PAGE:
The Pennsylvania Department of Transportation’s Bureau of Safety Operations will partner with United Way of Erie County to pilot a Safer Walking Routes to School initiative at Iroquois Elementary School, a community school. The Title 1 school serves students from kindergarten through sixth grade, many of whom have to walk busy streets. The project will focus on engaging young people to educate their peers about pedestrian safety, a proven countermeasure that encourages young people to adopt critical safety skills. This includes inviting students of all ages to participate in GPS mapping to identify hazards along commonly used routes to their school to determine the safest routes, and developing and implementing a public awareness and education campaign for students, parents and community members.
In new Yorkthe funds will be used by the Governor’s Highway Safety Committee and the New York City Department of Transportation to conduct multilingual education and outreach in the Bronx, one of the most diverse communities in the country. Teenagers will be recruited and trained to serve as peer-to-peer instructors promoting safety on scooters, skateboards and other micromobility devices. They will receive and provide instruction on proper helmet fit and use, safe riding of bicycles and scooters, and relevant vehicle and traffic safety laws. The young instructors will work through a variety of community organizations, their schools and hospitals to ensure the safety message is heard by their peers, encouraging more people to seek transportation alternatives that don’t involve a car. or a truck.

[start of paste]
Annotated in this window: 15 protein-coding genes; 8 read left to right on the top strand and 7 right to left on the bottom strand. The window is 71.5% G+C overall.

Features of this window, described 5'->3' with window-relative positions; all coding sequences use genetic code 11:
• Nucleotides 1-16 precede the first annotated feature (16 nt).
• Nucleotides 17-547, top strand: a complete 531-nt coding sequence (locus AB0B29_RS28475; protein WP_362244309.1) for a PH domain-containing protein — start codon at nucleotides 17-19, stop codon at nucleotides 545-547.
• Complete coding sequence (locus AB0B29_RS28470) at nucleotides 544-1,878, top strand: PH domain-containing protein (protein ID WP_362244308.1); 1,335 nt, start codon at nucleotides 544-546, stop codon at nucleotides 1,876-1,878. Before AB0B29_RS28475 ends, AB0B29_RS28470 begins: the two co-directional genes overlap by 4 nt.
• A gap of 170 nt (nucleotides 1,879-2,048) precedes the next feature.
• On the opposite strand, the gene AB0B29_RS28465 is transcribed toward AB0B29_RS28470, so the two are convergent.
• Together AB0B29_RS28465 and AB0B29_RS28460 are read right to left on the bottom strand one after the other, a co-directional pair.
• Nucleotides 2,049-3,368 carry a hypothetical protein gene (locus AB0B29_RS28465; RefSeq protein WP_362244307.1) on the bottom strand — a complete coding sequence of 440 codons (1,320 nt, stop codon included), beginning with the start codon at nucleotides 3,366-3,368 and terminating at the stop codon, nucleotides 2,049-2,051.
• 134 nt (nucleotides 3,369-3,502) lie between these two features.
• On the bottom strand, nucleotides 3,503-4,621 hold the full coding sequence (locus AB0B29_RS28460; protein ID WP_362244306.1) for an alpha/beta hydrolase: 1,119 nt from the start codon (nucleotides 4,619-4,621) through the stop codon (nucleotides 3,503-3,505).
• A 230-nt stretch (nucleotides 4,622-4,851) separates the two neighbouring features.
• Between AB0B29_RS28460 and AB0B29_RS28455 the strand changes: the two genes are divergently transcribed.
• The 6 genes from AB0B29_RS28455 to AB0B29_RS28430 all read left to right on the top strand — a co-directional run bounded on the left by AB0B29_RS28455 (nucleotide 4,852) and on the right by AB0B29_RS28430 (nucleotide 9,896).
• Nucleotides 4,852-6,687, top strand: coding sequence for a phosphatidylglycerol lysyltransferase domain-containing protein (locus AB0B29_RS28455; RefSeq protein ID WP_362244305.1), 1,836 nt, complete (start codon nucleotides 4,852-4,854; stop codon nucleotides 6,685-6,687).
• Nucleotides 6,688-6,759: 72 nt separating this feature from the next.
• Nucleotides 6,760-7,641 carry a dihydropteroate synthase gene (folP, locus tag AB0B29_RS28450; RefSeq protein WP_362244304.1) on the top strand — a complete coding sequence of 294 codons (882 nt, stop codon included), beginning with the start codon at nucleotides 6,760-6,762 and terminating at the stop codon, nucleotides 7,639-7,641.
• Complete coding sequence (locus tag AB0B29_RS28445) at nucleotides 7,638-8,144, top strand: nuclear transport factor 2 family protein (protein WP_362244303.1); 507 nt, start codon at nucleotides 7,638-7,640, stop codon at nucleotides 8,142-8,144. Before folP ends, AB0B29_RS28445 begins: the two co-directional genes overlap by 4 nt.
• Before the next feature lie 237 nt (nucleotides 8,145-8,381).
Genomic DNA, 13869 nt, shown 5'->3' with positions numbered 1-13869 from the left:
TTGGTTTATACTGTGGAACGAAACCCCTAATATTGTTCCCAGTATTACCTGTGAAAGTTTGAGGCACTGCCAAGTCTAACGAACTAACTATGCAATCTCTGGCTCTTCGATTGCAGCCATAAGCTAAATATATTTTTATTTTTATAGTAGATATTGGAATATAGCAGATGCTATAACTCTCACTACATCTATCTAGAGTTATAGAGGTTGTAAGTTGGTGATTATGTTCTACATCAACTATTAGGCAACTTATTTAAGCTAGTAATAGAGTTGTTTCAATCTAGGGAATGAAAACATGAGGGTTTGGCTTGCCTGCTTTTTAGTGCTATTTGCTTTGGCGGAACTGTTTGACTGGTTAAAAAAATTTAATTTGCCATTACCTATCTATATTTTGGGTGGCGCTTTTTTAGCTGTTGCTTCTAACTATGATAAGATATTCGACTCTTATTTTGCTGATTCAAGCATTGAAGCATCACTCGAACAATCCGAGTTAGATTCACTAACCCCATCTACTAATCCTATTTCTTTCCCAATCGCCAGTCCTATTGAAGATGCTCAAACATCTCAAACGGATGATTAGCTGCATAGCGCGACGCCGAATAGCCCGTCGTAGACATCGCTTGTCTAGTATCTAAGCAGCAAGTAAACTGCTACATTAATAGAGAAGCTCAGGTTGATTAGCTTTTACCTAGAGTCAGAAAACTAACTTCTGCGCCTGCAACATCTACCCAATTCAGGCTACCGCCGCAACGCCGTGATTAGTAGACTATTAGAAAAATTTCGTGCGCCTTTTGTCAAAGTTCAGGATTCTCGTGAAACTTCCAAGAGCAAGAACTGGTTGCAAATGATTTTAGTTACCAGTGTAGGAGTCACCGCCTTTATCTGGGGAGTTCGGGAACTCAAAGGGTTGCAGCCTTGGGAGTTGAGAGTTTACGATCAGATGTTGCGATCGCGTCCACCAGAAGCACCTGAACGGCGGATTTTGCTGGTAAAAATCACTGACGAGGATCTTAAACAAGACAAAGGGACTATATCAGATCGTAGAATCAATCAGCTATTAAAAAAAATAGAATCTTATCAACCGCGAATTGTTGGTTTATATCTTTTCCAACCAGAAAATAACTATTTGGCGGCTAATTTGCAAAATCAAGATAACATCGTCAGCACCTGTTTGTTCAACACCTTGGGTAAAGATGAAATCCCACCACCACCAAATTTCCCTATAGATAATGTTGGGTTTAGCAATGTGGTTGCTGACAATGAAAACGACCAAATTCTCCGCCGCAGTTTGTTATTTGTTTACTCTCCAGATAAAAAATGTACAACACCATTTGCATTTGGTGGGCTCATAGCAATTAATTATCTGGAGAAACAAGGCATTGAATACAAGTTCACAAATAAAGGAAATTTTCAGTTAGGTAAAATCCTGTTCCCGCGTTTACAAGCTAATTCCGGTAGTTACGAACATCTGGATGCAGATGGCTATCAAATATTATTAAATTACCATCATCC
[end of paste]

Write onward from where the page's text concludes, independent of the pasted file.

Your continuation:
“These programs will help pave the way for agencies and groups nationwide to help reduce the terrible toll of our young people killed and injured on our roads and highways,” said michelle anderson, chief operating officer of the National Road Safety Foundation, a nonprofit organization that has created and distributed free road safety educational resources for 60 years. “By actively working with diverse and underserved communities and leveraging proven peer-to-peer learning techniques, these programs will help a wide range of young people develop critical active mobility safety skills.”
The Governors Highway Safety Association (GHSA) is a nonprofit association representing state, territory, District of Colombia and Porto Rico. The GHSA provides leadership and representation for states and territories to improve road safety, influence national policy, improve program management, and promote best practices. Its members are appointed by their governors to administer federal and state traffic safety funds and implement state traffic safety plans. To visit ghsa.org for more information or find us on Facebook and Twitter.
About the NRSF
The National Road Safety Foundation, now in its 60th year, produces free videos and educational materials on distracted driving, speeding and aggression, impaired driving, drowsy driving, driver competence , pedestrian safety and a host of other safety issues. It also sponsors contests to inspire teens to promote safe driving among their peers and in their communities, partnering nationally with youth advocacy groups including SADD and FCCLA, and internationally. regional scale with auto shows in Los Angeles, Chicago and washington d.c.
Contact: Adam Snider (GHSA)
202-580-7930, 202-365-8971 (after hours)
David Reich (NRSF)
SOURCE The National Road Safety Foundation